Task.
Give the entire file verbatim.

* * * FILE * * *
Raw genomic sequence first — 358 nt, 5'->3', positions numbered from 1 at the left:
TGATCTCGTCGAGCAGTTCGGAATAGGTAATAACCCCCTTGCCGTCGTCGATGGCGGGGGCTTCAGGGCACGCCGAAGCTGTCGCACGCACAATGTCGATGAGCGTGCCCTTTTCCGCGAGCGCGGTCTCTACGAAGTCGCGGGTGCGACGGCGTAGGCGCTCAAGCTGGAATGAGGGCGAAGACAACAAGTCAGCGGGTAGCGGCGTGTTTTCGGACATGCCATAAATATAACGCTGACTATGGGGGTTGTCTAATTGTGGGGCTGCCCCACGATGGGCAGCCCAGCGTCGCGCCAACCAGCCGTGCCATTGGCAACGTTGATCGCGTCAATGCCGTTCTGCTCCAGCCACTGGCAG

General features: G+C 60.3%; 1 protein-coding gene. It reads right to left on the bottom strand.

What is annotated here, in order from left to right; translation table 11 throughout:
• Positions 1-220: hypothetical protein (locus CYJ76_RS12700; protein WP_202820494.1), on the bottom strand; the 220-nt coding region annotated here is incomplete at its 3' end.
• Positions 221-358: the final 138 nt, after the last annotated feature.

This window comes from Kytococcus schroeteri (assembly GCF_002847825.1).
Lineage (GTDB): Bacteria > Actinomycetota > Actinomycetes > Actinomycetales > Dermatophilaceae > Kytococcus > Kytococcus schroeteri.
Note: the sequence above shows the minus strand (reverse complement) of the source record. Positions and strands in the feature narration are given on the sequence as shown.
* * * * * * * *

Raw genomic sequence first — 358 nt, 5'->3', positions numbered from 1 at the left:
TGATCTCGTCGAGCAGTTCGGAATAGGTAATAACCCCCTTGCCGTCGTCGATGGCGGGGGCTTCAGGGCACGCCGAAGCTGTCGCACGCACAATGTCGATGAGCGTGCCCTTTTCCGCGAGCGCGGTCTCTACGAAGTCGCGGGTGCGACGGCGTAGGCGCTCAAGCTGGAATGAGGGCGAAGACAACAAGTCAGCGGGTAGCGGCGTGTTTTCGGACATGCCATAAATATAACGCTGACTATGGGGGTTGTCTAATTGTGGGGCTGCCCCACGATGGGCAGCCCAGCGTCGCGCCAACCAGCCGTGCCATTGGCAACGTTGATCGCGTCAATGCCGTTCTGCTCCAGCCACTGGCAG

General features: G+C 60.3%; 1 protein-coding gene. It reads right to left on the bottom strand.

What is annotated here, in order from left to right; translation table 11 throughout:
• Positions 1-220: hypothetical protein (locus CYJ76_RS12700; protein WP_202820494.1), on the bottom strand; the 220-nt coding region annotated here is incomplete at its 3' end.
• Positions 221-358: the final 138 nt, after the last annotated feature.

This window comes from Kytococcus schroeteri (assembly GCF_002847825.1).
Lineage (GTDB): Bacteria > Actinomycetota > Actinomycetes > Actinomycetales > Dermatophilaceae > Kytococcus > Kytococcus schroeteri.
Note: the sequence above shows the minus strand (reverse complement) of the source record. Positions and strands in the feature narration are given on the sequence as shown.